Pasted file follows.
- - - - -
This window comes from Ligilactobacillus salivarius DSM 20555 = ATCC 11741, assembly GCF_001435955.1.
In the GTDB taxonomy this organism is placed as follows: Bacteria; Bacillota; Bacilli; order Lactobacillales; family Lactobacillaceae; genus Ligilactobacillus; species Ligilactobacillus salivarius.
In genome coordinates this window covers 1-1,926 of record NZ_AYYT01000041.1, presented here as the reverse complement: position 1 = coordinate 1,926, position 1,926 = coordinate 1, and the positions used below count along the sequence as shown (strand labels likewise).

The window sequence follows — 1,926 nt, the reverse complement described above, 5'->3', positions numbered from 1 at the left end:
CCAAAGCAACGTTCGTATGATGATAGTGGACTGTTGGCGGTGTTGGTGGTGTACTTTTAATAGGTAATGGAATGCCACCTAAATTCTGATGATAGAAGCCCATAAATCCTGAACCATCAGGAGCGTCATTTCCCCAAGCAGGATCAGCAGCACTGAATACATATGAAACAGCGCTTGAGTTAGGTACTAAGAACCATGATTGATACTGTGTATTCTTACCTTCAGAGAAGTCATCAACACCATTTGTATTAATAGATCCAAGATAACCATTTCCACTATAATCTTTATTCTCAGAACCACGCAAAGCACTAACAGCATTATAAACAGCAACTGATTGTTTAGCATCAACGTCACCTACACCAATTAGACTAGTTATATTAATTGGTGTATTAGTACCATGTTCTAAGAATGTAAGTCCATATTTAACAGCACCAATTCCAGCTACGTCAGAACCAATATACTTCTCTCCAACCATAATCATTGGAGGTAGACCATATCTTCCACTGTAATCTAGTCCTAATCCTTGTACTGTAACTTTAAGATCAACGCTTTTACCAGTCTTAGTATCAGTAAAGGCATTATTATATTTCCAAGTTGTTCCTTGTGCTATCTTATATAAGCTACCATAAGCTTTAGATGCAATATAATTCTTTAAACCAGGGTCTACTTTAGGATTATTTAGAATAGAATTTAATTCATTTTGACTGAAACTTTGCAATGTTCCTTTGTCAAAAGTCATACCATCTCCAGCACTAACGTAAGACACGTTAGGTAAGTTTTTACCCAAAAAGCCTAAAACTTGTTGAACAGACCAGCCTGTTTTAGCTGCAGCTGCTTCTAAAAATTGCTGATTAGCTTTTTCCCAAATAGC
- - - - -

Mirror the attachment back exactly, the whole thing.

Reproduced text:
This window comes from Ligilactobacillus salivarius DSM 20555 = ATCC 11741, assembly GCF_001435955.1.
In the GTDB taxonomy this organism is placed as follows: Bacteria; Bacillota; Bacilli; order Lactobacillales; family Lactobacillaceae; genus Ligilactobacillus; species Ligilactobacillus salivarius.
In genome coordinates this window covers 1-1,926 of record NZ_AYYT01000041.1, presented here as the reverse complement: position 1 = coordinate 1,926, position 1,926 = coordinate 1, and the positions used below count along the sequence as shown (strand labels likewise).

The window sequence follows — 1,926 nt, the reverse complement described above, 5'->3', positions numbered from 1 at the left end:
CCAAAGCAACGTTCGTATGATGATAGTGGACTGTTGGCGGTGTTGGTGGTGTACTTTTAATAGGTAATGGAATGCCACCTAAATTCTGATGATAGAAGCCCATAAATCCTGAACCATCAGGAGCGTCATTTCCCCAAGCAGGATCAGCAGCACTGAATACATATGAAACAGCGCTTGAGTTAGGTACTAAGAACCATGATTGATACTGTGTATTCTTACCTTCAGAGAAGTCATCAACACCATTTGTATTAATAGATCCAAGATAACCATTTCCACTATAATCTTTATTCTCAGAACCACGCAAAGCACTAACAGCATTATAAACAGCAACTGATTGTTTAGCATCAACGTCACCTACACCAATTAGACTAGTTATATTAATTGGTGTATTAGTACCATGTTCTAAGAATGTAAGTCCATATTTAACAGCACCAATTCCAGCTACGTCAGAACCAATATACTTCTCTCCAACCATAATCATTGGAGGTAGACCATATCTTCCACTGTAATCTAGTCCTAATCCTTGTACTGTAACTTTAAGATCAACGCTTTTACCAGTCTTAGTATCAGTAAAGGCATTATTATATTTCCAAGTTGTTCCTTGTGCTATCTTATATAAGCTACCATAAGCTTTAGATGCAATATAATTCTTTAAACCAGGGTCTACTTTAGGATTATTTAGAATAGAATTTAATTCATTTTGACTGAAACTTTGCAATGTTCCTTTGTCAAAAGTCATACCATCTCCAGCACTAACGTAAGACACGTTAGGTAAGTTTTTACCCAAAAAGCCTAAAACTTGTTGAACAGACCAGCCTGTTTTAGCTGCAGCTGCTTCTAAAAATTGCTGATTAGCTTTTTCCCAAATAGC